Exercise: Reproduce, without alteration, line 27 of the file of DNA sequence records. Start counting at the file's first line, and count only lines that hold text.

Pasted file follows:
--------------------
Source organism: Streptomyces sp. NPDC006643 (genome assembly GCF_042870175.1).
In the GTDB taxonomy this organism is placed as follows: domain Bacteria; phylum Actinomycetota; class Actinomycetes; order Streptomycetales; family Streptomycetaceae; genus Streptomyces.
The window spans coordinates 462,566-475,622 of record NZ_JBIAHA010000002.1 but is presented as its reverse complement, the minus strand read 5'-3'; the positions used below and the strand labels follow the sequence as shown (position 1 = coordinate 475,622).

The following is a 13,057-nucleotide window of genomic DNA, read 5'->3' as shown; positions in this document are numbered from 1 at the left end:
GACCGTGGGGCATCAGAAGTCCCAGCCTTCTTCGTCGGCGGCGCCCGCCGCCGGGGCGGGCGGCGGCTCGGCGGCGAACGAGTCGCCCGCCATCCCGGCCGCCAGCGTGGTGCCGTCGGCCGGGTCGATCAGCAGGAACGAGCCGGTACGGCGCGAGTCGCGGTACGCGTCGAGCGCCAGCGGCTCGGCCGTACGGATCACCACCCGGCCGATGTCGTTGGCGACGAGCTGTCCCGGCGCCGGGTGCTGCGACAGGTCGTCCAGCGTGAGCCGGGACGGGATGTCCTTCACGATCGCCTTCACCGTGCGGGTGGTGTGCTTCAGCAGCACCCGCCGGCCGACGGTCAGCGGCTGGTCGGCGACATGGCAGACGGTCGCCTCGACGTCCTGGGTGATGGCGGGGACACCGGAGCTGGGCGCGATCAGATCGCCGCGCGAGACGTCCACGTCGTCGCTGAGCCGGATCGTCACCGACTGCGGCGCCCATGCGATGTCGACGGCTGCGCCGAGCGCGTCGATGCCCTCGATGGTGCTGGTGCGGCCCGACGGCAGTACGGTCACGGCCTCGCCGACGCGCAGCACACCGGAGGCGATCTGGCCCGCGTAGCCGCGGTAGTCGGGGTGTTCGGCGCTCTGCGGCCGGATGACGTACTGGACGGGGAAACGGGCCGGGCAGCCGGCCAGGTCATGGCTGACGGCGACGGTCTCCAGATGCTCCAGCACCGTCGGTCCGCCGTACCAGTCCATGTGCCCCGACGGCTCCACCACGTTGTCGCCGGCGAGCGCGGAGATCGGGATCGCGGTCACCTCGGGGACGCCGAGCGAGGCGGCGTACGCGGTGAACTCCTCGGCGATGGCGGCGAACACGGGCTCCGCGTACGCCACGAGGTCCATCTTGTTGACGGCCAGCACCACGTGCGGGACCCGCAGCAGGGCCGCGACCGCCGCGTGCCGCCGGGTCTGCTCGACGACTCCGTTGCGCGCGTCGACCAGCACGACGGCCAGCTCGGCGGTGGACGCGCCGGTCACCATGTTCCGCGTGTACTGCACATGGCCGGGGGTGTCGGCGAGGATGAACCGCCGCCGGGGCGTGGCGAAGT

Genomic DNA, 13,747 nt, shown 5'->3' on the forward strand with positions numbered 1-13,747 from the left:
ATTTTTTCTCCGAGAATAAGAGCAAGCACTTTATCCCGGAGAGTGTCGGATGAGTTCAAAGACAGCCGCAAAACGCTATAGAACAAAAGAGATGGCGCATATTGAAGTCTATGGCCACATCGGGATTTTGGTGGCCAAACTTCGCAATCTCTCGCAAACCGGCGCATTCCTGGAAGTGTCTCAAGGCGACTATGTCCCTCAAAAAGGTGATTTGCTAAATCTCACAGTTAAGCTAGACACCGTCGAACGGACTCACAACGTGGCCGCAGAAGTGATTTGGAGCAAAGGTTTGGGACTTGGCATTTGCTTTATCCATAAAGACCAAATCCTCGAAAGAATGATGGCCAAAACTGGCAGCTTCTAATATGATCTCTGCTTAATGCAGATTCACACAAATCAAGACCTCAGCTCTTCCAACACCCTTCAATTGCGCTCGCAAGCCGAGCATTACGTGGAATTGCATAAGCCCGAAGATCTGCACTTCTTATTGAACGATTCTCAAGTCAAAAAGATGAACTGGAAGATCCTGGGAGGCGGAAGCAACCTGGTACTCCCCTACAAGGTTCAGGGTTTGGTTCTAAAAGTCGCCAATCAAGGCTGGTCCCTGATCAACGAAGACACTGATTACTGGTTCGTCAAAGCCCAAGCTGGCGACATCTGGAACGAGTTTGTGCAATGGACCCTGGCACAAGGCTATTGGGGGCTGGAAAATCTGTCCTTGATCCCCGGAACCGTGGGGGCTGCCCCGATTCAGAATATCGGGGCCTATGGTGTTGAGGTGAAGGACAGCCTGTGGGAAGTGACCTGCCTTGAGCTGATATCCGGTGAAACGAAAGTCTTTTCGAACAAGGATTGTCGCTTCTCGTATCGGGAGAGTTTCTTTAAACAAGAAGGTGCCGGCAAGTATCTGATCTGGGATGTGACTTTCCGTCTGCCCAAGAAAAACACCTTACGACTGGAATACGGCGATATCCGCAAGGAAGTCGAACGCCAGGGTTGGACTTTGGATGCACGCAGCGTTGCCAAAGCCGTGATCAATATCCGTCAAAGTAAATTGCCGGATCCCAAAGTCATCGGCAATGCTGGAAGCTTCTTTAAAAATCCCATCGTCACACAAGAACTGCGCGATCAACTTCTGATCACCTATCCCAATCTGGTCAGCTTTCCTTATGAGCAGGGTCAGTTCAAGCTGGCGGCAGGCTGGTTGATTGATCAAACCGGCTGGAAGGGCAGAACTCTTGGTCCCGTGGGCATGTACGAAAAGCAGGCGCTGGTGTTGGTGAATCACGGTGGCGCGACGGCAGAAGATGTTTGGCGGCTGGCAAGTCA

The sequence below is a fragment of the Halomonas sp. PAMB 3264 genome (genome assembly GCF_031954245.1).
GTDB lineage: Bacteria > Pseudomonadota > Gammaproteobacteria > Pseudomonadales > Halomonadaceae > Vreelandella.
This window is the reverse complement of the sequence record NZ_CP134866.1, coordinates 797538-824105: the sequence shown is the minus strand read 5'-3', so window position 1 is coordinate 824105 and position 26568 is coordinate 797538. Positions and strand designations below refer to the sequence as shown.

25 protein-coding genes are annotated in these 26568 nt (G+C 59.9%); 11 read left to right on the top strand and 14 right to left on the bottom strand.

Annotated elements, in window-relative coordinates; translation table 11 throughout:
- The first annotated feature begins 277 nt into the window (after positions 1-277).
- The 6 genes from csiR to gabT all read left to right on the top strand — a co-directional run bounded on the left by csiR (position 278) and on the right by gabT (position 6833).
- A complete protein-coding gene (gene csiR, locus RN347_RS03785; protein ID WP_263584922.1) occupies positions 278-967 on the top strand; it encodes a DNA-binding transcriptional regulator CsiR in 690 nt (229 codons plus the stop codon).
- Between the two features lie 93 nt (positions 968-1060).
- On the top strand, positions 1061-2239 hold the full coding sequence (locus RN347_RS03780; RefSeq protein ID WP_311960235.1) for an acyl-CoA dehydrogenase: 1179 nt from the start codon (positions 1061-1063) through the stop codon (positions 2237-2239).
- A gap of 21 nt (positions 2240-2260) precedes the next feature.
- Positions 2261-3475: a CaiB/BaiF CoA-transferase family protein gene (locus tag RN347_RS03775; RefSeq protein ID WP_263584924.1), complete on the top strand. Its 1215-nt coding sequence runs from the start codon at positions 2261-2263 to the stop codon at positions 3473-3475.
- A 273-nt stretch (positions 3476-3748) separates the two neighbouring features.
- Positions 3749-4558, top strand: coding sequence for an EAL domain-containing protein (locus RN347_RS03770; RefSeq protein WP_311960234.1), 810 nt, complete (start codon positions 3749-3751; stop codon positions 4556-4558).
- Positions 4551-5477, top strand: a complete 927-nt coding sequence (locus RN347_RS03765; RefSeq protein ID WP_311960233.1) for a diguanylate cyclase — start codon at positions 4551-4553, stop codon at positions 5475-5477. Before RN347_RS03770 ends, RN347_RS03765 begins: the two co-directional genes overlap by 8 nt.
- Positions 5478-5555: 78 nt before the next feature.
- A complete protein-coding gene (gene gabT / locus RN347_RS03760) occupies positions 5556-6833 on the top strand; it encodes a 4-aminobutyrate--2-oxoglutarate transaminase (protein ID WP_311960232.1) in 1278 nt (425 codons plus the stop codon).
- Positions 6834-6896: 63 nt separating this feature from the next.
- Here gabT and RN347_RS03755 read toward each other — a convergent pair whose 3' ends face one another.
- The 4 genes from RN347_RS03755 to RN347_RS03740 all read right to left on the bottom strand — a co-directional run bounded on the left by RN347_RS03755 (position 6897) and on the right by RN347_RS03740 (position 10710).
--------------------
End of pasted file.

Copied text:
- The 4 genes from RN347_RS03755 to RN347_RS03740 all read right to left on the bottom strand — a co-directional run bounded on the left by RN347_RS03755 (position 6897) and on the right by RN347_RS03740 (position 10710).